These Europeans were likely aware of their encroachment, but neglected it as often nothing was immediately done. Yet the Powhatan massacre showed that Native Americans were very upset by these newcomers upon their lands. “Powhatans targeting of the outlying settlements for the main brunt of the attack may provide the “text” of the lesson- that the English should remain within their proper area,” . This sort of retaliation would have made the Powhatans believe that the Europeans would realize their transgressions and not move further into Native American territory. Thus, from the beginning of European arrival on the North American continent, the Europeans took land from others, and were soon after punished for it.
However, if the other Indians see the Cherokee prospering and keeping their land, then they will follow in example. Without a doubt, the Native Americans shou... ... middle of paper ... ..., yet they still drove out the Indians from their rightful land. However, the government could have issued a stricter security for the Native Americans. This would allow the lives of many Native Americans to be spared during the Trail of Tears. Undoubtedly, the unsafe transportation should have not allowed the relocation of Native Americans.
They opposed the immigrants who settled in their lands, pleading with the colonists to control these squatters lest violence should ensue. “Your people daily settle on these lands…we must insist on your removing them, as you know they have no right to settle,” (Document B). Consequently, this attitude that the Native Americans portrayed may have affected the way Great Britain regarded its newly acquired French land. Great Britain did not want the colonists to settle in the western lands past the Mississippi (Document A). The colonists, however, felt that it was their right to settle these lands.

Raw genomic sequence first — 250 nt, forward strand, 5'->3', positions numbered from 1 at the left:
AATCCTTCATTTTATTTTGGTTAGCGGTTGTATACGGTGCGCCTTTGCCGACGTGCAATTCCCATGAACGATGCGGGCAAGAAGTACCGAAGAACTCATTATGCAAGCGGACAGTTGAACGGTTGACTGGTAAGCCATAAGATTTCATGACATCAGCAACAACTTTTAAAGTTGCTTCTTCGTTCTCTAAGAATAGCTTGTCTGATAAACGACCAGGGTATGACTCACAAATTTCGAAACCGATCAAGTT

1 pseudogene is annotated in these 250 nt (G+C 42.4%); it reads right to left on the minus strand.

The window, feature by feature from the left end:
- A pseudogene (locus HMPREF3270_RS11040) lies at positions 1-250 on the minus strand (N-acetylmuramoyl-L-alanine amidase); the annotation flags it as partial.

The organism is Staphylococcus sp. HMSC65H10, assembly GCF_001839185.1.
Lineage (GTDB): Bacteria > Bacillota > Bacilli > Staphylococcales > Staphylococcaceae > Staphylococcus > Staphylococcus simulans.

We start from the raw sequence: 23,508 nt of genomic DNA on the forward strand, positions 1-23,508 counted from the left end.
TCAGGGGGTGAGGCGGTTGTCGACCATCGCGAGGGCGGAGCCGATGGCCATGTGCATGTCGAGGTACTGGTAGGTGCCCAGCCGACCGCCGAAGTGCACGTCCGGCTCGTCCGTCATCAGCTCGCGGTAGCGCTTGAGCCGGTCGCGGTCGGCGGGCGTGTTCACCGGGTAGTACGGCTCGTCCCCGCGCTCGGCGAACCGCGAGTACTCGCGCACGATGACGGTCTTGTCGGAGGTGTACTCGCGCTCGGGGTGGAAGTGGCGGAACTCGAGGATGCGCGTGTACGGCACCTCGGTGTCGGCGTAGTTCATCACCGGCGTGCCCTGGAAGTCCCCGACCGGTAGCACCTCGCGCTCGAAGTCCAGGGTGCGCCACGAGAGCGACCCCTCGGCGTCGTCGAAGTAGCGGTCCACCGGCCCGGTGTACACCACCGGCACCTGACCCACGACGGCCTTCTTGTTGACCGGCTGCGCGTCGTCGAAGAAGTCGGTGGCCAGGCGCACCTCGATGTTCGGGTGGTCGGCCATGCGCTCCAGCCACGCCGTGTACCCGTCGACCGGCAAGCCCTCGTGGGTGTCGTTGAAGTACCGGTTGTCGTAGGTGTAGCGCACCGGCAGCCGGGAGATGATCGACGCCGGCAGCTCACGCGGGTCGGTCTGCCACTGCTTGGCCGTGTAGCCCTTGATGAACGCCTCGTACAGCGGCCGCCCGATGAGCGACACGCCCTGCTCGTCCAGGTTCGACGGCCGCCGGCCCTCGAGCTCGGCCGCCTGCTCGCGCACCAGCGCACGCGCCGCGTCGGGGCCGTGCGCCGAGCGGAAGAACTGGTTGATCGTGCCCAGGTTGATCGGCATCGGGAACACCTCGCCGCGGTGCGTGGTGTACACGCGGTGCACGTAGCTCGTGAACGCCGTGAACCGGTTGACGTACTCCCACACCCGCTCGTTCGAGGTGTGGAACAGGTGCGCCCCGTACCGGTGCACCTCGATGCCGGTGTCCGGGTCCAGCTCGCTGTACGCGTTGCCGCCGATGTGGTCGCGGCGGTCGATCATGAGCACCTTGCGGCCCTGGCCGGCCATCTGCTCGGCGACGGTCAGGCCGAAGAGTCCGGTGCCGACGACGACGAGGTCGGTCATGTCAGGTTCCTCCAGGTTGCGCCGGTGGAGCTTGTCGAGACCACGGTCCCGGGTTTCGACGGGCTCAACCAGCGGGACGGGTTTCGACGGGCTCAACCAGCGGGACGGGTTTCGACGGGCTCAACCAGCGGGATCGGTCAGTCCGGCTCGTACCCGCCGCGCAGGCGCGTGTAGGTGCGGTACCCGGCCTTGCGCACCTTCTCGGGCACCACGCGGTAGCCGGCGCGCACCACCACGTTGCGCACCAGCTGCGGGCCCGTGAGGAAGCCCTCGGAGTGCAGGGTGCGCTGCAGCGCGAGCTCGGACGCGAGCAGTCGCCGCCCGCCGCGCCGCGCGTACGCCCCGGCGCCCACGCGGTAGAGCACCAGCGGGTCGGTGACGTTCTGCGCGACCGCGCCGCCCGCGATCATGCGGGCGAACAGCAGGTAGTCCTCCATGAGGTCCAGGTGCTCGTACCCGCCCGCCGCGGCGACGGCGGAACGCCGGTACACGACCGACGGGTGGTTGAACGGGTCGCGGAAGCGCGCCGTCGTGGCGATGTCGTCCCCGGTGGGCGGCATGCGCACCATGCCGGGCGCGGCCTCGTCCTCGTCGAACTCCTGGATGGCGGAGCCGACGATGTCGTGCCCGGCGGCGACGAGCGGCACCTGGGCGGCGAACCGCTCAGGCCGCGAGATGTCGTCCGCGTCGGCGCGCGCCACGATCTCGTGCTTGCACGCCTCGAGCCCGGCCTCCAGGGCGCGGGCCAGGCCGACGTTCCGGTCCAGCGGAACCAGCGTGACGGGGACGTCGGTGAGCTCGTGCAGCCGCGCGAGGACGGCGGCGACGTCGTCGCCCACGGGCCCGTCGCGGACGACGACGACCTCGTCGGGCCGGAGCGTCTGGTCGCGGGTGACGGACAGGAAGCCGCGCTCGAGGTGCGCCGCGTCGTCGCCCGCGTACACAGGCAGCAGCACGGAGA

Red Cloud and Flyi... ... middle of paper ... ...se of these documents was to tell their recollections of the events that took place about Native Americans in their time period. Red Cloud and Flying Hawk’s speech was aimed at a world audience or anyone who would listen to their sufferings whereas Helen Jackson’s book was toward the government of the United States. In conclusion, the natives were horribly treated; the government took from them everything and forced them to join the American culture. The natives had no rights or liberty, and had their dignity taken away. The government broke promises and only did things if it made a profit.
In the beginning the group wasn’t intended to be malicious but it quickly became a terror... ... middle of paper ... ...ed to write about white privilege, I was reluctant, because it made me focus on a system of unfair practices, the systematic destruction of the dignity of a people, and the reality of no matter what changes America has made, it will still be the same in the future. For America to level the playing field, we would have to travel back in time and re-write its Constitution, to change the institution of slavery, and treat the Native Americans with some measure of respect. Since going back in time is not an option, I guess we are stuck with fixing it ourselves. Though changes have been made for the better, some whites still hold true to ideas of racial superiority. These are the very ideas that continue to fuel racial discrimination into the next generation of American society; hopefully it won’t take two- hundred years to totally achieve racial equality.